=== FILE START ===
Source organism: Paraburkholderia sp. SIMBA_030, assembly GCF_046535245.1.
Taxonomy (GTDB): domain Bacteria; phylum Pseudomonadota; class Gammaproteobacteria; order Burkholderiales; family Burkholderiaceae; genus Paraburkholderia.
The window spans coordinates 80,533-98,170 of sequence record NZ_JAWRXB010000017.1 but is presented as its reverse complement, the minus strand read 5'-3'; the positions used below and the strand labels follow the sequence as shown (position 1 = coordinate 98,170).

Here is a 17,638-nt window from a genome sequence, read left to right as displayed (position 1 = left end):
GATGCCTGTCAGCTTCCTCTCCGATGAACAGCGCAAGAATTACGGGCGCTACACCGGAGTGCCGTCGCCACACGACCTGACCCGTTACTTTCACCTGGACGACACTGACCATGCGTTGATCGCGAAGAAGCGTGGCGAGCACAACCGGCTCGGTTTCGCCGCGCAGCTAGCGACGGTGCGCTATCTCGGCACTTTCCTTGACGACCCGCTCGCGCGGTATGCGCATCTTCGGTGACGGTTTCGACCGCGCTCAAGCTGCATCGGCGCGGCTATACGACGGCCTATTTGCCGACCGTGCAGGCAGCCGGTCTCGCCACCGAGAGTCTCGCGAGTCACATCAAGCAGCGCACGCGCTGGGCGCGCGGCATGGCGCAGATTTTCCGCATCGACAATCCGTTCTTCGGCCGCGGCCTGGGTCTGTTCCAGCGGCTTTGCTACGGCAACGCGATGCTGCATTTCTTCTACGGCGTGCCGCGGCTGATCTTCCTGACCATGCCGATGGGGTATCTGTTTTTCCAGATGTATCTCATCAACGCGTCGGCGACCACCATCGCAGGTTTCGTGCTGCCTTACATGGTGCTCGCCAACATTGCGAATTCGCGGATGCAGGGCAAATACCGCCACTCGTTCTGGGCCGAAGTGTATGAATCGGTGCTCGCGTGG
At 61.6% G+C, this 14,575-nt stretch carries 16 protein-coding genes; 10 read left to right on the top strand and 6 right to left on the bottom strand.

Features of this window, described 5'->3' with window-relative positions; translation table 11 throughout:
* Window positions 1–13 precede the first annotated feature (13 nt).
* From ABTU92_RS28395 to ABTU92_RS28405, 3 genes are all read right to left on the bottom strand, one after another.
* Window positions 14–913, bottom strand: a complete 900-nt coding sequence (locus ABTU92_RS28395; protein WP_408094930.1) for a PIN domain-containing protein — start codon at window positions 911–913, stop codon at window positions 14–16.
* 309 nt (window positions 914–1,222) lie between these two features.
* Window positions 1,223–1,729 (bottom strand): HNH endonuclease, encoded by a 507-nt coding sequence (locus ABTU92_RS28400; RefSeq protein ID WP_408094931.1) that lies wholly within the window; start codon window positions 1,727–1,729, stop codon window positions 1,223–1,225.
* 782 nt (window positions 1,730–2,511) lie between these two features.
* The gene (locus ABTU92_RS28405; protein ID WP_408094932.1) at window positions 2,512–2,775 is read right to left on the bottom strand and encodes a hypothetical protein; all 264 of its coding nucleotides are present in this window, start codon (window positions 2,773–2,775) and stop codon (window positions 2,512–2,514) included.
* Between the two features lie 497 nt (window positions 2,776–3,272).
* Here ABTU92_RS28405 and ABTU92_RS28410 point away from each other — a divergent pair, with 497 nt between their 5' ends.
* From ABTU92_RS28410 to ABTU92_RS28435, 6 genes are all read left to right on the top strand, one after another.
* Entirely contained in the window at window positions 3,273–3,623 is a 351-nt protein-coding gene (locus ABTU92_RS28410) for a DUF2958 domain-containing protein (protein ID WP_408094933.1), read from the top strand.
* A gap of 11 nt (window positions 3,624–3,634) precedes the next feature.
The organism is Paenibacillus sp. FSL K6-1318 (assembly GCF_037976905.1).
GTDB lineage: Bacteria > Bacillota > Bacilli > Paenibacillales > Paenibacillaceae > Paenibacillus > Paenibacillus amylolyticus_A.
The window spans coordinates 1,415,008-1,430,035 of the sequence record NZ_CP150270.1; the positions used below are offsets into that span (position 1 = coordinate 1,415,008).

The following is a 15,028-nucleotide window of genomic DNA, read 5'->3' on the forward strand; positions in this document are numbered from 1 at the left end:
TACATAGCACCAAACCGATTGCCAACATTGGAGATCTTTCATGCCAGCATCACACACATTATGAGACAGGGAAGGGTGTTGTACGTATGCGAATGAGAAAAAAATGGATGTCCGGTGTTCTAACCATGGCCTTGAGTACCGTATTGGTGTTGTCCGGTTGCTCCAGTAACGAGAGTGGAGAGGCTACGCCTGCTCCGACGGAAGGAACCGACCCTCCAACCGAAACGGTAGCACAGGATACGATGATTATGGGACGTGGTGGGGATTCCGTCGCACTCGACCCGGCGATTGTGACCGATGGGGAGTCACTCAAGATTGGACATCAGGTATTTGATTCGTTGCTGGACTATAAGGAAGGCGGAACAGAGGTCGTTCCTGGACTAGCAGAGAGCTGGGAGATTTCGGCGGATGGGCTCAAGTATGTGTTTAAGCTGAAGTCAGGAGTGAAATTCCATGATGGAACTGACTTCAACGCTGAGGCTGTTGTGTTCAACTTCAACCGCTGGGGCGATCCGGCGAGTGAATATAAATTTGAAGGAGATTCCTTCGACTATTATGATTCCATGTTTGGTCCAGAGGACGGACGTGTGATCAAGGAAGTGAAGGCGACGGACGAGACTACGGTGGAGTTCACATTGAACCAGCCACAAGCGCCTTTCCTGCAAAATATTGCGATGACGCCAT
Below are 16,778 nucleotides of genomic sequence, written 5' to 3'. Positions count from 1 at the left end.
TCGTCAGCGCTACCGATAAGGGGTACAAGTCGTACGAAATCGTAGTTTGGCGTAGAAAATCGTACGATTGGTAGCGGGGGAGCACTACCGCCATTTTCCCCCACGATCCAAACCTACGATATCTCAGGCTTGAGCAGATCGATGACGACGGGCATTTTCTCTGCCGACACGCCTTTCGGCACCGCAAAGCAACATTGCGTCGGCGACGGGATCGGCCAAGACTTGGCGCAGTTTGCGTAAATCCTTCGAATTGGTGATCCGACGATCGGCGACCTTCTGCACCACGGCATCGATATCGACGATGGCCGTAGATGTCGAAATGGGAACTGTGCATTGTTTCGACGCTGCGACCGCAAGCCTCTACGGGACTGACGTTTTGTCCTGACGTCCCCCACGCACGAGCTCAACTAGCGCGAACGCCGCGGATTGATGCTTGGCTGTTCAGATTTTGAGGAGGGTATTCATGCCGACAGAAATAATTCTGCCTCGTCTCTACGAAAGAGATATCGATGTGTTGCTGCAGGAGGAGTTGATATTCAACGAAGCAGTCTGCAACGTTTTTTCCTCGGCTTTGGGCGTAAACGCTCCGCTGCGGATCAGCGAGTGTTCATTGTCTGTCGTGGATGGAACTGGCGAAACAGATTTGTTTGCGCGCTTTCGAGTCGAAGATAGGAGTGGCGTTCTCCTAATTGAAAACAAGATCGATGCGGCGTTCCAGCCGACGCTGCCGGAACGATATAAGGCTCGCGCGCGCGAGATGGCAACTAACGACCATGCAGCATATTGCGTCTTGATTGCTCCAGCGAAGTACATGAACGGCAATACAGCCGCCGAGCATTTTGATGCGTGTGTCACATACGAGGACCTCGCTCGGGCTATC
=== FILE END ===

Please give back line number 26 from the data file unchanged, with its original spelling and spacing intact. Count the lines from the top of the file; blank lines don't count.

TCGTCAGCGCTACCGATAAGGGGTACAAGTCGTACGAAATCGTAGTTTGGCGTAGAAAATCGTACGATTGGTAGCGGGGGAGCACTACCGCCATTTTCCCCCACGATCCAAACCTACGATATCTCAGGCTTGAGCAGATCGATGACGACGGGCATTTTCTCTGCCGACACGCCTTTCGGCACCGCAAAGCAACATTGCGTCGGCGACGGGATCGGCCAAGACTTGGCGCAGTTTGCGTAAATCCTTCGAATTGGTGATCCGACGATCGGCGACCTTCTGCACCACGGCATCGATATCGACGATGGCCGTAGATGTCGAAATGGGAACTGTGCATTGTTTCGACGCTGCGACCGCAAGCCTCTACGGGACTGACGTTTTGTCCTGACGTCCCCCACGCACGAGCTCAACTAGCGCGAACGCCGCGGATTGATGCTTGGCTGTTCAGATTTTGAGGAGGGTATTCATGCCGACAGAAATAATTCTGCCTCGTCTCTACGAAAGAGATATCGATGTGTTGCTGCAGGAGGAGTTGATATTCAACGAAGCAGTCTGCAACGTTTTTTCCTCGGCTTTGGGCGTAAACGCTCCGCTGCGGATCAGCGAGTGTTCATTGTCTGTCGTGGATGGAACTGGCGAAACAGATTTGTTTGCGCGCTTTCGAGTCGAAGATAGGAGTGGCGTTCTCCTAATTGAAAACAAGATCGATGCGGCGTTCCAGCCGACGCTGCCGGAACGATATAAGGCTCGCGCGCGCGAGATGGCAACTAACGACCATGCAGCATATTGCGTCTTGATTGCTCCAGCGAAGTACATGAACGGCAATACAGCCGCCGAGCATTTTGATGCGTGTGTCACATACGAGGACCTCGCTCGGGCTATC